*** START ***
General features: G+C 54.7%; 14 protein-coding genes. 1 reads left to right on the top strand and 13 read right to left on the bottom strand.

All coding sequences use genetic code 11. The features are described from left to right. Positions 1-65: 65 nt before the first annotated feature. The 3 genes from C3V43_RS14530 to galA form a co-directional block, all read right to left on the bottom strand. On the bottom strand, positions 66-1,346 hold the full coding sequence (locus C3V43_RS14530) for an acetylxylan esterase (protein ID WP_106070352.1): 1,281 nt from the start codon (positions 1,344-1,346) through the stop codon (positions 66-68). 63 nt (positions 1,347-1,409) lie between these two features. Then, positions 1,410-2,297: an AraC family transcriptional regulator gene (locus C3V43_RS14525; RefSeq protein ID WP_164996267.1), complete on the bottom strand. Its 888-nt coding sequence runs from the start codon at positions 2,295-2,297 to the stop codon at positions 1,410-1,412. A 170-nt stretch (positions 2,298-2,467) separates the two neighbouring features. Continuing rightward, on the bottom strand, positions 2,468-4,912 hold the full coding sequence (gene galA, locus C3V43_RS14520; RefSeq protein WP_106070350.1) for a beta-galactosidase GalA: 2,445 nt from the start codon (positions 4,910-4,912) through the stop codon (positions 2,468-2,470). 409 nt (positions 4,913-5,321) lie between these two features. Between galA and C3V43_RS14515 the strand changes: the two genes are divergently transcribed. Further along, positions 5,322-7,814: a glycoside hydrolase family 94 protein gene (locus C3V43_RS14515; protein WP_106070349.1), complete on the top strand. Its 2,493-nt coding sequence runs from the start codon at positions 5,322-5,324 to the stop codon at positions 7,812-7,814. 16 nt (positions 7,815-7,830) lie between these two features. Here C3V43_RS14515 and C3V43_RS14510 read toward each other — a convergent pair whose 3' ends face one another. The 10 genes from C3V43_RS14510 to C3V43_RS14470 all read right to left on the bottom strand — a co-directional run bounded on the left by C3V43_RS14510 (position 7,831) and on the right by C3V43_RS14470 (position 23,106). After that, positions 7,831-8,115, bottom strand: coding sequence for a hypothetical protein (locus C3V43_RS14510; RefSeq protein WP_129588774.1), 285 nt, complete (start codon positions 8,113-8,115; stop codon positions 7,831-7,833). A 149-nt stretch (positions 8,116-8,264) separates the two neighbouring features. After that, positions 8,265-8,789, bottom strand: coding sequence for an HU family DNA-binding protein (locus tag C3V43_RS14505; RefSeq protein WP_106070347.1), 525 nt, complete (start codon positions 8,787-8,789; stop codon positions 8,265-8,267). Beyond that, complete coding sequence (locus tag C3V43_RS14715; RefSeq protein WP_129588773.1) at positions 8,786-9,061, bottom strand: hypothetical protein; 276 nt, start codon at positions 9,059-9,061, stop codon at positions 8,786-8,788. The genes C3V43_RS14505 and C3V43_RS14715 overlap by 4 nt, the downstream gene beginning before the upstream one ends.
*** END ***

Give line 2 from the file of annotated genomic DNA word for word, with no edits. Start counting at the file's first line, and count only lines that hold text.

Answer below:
All coding sequences use genetic code 11. The features are described from left to right. Positions 1-65: 65 nt before the first annotated feature. The 3 genes from C3V43_RS14530 to galA form a co-directional block, all read right to left on the bottom strand. On the bottom strand, positions 66-1,346 hold the full coding sequence (locus C3V43_RS14530) for an acetylxylan esterase (protein ID WP_106070352.1): 1,281 nt from the start codon (positions 1,344-1,346) through the stop codon (positions 66-68). 63 nt (positions 1,347-1,409) lie between these two features. Then, positions 1,410-2,297: an AraC family transcriptional regulator gene (locus C3V43_RS14525; RefSeq protein ID WP_164996267.1), complete on the bottom strand. Its 888-nt coding sequence runs from the start codon at positions 2,295-2,297 to the stop codon at positions 1,410-1,412. A 170-nt stretch (positions 2,298-2,467) separates the two neighbouring features. Continuing rightward, on the bottom strand, positions 2,468-4,912 hold the full coding sequence (gene galA, locus C3V43_RS14520; RefSeq protein WP_106070350.1) for a beta-galactosidase GalA: 2,445 nt from the start codon (positions 4,910-4,912) through the stop codon (positions 2,468-2,470). 409 nt (positions 4,913-5,321) lie between these two features. Between galA and C3V43_RS14515 the strand changes: the two genes are divergently transcribed. Further along, positions 5,322-7,814: a glycoside hydrolase family 94 protein gene (locus C3V43_RS14515; protein WP_106070349.1), complete on the top strand. Its 2,493-nt coding sequence runs from the start codon at positions 5,322-5,324 to the stop codon at positions 7,812-7,814. 16 nt (positions 7,815-7,830) lie between these two features. Here C3V43_RS14515 and C3V43_RS14510 read toward each other — a convergent pair whose 3' ends face one another. The 10 genes from C3V43_RS14510 to C3V43_RS14470 all read right to left on the bottom strand — a co-directional run bounded on the left by C3V43_RS14510 (position 7,831) and on the right by C3V43_RS14470 (position 23,106). After that, positions 7,831-8,115, bottom strand: coding sequence for a hypothetical protein (locus C3V43_RS14510; RefSeq protein WP_129588774.1), 285 nt, complete (start codon positions 8,113-8,115; stop codon positions 7,831-7,833). A 149-nt stretch (positions 8,116-8,264) separates the two neighbouring features. After that, positions 8,265-8,789, bottom strand: coding sequence for an HU family DNA-binding protein (locus tag C3V43_RS14505; RefSeq protein WP_106070347.1), 525 nt, complete (start codon positions 8,787-8,789; stop codon positions 8,265-8,267). Beyond that, complete coding sequence (locus tag C3V43_RS14715; RefSeq protein WP_129588773.1) at positions 8,786-9,061, bottom strand: hypothetical protein; 276 nt, start codon at positions 9,059-9,061, stop codon at positions 8,786-8,788. The genes C3V43_RS14505 and C3V43_RS14715 overlap by 4 nt, the downstream gene beginning before the upstream one ends.